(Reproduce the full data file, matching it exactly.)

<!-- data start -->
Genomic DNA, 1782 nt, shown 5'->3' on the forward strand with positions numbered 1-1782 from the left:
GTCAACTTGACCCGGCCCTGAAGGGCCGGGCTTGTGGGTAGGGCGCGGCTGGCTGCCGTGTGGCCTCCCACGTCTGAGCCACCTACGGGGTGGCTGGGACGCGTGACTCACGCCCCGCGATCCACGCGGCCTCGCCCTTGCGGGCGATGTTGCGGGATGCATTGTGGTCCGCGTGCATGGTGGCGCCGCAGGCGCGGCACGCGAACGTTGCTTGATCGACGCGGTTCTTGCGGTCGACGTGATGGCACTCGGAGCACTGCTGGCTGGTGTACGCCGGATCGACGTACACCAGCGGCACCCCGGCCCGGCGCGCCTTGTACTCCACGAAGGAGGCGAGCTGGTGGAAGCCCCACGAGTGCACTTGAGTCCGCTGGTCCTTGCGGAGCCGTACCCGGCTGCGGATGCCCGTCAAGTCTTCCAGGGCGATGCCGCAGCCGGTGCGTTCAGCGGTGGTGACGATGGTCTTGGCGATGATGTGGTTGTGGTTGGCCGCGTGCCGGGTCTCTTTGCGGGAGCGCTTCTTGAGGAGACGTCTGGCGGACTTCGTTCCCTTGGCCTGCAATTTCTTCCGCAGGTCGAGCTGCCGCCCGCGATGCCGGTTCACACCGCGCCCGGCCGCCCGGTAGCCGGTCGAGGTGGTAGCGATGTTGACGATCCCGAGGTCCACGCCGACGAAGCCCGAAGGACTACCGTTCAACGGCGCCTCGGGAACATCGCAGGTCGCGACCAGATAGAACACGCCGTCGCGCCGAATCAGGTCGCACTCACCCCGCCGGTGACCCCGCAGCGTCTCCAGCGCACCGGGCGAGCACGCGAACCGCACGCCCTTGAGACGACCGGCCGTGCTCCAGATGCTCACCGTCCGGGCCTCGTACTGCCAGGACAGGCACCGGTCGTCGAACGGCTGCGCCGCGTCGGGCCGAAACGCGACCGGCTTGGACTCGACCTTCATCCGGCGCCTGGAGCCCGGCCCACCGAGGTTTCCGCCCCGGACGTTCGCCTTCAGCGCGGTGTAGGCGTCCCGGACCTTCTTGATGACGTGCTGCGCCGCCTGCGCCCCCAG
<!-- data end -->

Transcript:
Genomic DNA, 1782 nt, shown 5'->3' on the forward strand with positions numbered 1-1782 from the left:
GTCAACTTGACCCGGCCCTGAAGGGCCGGGCTTGTGGGTAGGGCGCGGCTGGCTGCCGTGTGGCCTCCCACGTCTGAGCCACCTACGGGGTGGCTGGGACGCGTGACTCACGCCCCGCGATCCACGCGGCCTCGCCCTTGCGGGCGATGTTGCGGGATGCATTGTGGTCCGCGTGCATGGTGGCGCCGCAGGCGCGGCACGCGAACGTTGCTTGATCGACGCGGTTCTTGCGGTCGACGTGATGGCACTCGGAGCACTGCTGGCTGGTGTACGCCGGATCGACGTACACCAGCGGCACCCCGGCCCGGCGCGCCTTGTACTCCACGAAGGAGGCGAGCTGGTGGAAGCCCCACGAGTGCACTTGAGTCCGCTGGTCCTTGCGGAGCCGTACCCGGCTGCGGATGCCCGTCAAGTCTTCCAGGGCGATGCCGCAGCCGGTGCGTTCAGCGGTGGTGACGATGGTCTTGGCGATGATGTGGTTGTGGTTGGCCGCGTGCCGGGTCTCTTTGCGGGAGCGCTTCTTGAGGAGACGTCTGGCGGACTTCGTTCCCTTGGCCTGCAATTTCTTCCGCAGGTCGAGCTGCCGCCCGCGATGCCGGTTCACACCGCGCCCGGCCGCCCGGTAGCCGGTCGAGGTGGTAGCGATGTTGACGATCCCGAGGTCCACGCCGACGAAGCCCGAAGGACTACCGTTCAACGGCGCCTCGGGAACATCGCAGGTCGCGACCAGATAGAACACGCCGTCGCGCCGAATCAGGTCGCACTCACCCCGCCGGTGACCCCGCAGCGTCTCCAGCGCACCGGGCGAGCACGCGAACCGCACGCCCTTGAGACGACCGGCCGTGCTCCAGATGCTCACCGTCCGGGCCTCGTACTGCCAGGACAGGCACCGGTCGTCGAACGGCTGCGCCGCGTCGGGCCGAAACGCGACCGGCTTGGACTCGACCTTCATCCGGCGCCTGGAGCCCGGCCCACCGAGGTTTCCGCCCCGGACGTTCGCCTTCAGCGCGGTGTAGGCGTCCCGGACCTTCTTGATGACGTGCTGCGCCGCCTGCGCCCCCAG